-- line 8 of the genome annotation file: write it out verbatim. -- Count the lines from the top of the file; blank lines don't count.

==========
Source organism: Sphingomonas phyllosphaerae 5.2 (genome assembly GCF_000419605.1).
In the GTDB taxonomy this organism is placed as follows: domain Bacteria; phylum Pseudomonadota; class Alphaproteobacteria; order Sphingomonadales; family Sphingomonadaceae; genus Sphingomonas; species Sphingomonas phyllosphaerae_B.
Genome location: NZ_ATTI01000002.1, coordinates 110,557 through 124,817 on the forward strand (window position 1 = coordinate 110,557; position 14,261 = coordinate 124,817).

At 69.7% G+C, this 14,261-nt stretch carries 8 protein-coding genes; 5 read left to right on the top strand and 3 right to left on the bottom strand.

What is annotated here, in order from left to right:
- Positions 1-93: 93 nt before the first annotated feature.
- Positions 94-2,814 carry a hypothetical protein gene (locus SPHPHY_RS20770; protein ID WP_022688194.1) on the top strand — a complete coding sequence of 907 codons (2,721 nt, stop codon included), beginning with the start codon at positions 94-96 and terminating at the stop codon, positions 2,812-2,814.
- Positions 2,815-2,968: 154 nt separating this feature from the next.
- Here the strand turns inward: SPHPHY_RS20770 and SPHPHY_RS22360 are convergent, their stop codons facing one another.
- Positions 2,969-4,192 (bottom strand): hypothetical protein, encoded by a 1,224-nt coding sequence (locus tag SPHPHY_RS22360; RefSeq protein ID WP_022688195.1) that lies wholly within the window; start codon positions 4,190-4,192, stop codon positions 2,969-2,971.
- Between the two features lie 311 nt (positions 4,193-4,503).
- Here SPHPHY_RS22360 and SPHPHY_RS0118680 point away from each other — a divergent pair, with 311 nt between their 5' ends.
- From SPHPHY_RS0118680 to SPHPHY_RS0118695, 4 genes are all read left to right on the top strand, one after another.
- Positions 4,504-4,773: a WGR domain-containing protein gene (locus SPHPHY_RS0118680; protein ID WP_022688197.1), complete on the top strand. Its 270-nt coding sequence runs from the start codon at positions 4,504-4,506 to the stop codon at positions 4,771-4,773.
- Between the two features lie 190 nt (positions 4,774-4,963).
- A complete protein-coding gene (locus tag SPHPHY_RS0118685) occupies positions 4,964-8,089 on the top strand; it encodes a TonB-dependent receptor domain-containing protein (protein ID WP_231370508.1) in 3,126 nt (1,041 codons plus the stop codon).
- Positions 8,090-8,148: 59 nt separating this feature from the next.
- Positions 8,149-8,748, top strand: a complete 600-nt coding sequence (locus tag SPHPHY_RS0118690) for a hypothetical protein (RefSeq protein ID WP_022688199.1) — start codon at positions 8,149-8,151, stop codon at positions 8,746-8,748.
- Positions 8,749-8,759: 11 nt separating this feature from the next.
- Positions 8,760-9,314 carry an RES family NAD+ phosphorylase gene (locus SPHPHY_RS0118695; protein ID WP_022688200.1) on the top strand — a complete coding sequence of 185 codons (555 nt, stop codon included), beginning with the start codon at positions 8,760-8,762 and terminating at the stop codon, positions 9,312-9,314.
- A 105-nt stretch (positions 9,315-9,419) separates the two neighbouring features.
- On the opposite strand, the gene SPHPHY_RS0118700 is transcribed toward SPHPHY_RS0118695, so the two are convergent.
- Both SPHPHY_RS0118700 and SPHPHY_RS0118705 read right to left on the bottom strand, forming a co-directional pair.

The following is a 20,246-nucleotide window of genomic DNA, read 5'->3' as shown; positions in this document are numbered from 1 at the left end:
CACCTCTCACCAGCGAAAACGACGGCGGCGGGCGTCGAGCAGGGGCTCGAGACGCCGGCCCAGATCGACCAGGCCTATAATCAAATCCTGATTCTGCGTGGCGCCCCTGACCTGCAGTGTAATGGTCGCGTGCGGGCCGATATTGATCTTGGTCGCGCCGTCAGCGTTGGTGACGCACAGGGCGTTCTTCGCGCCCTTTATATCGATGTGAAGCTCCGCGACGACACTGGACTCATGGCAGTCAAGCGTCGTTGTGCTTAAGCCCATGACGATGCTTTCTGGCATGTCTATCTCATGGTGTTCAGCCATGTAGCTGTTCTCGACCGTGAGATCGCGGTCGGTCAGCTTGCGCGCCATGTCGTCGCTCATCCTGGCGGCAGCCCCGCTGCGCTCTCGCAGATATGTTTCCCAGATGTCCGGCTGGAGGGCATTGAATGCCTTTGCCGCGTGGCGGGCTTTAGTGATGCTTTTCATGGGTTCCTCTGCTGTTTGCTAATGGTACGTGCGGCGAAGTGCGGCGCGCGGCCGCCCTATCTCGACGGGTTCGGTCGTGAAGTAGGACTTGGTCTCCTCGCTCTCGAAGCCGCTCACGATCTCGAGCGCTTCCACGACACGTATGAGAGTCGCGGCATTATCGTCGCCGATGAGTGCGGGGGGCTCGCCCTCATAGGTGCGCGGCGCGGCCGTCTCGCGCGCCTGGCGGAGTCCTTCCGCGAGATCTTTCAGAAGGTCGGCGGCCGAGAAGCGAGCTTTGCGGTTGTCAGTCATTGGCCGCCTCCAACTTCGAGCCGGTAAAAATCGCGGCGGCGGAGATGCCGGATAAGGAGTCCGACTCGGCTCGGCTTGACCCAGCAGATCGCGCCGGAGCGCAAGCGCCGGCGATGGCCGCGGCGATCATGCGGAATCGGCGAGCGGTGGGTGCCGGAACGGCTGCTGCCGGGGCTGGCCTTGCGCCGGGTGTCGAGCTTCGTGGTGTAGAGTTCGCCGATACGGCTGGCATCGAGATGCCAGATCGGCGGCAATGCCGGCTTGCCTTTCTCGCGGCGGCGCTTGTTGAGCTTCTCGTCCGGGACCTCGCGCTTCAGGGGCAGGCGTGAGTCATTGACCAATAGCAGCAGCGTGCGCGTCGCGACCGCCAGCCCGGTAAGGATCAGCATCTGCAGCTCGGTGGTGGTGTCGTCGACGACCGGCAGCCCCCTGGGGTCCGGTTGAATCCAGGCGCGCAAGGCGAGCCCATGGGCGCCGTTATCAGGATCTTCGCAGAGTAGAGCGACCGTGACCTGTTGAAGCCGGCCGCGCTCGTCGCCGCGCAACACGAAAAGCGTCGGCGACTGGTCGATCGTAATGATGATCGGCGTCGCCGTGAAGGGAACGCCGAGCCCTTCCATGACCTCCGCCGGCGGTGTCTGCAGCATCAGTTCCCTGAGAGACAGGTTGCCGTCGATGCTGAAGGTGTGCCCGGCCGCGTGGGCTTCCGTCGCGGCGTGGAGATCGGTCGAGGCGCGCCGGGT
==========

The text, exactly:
- Positions 2,815-2,968: 154 nt separating this feature from the next.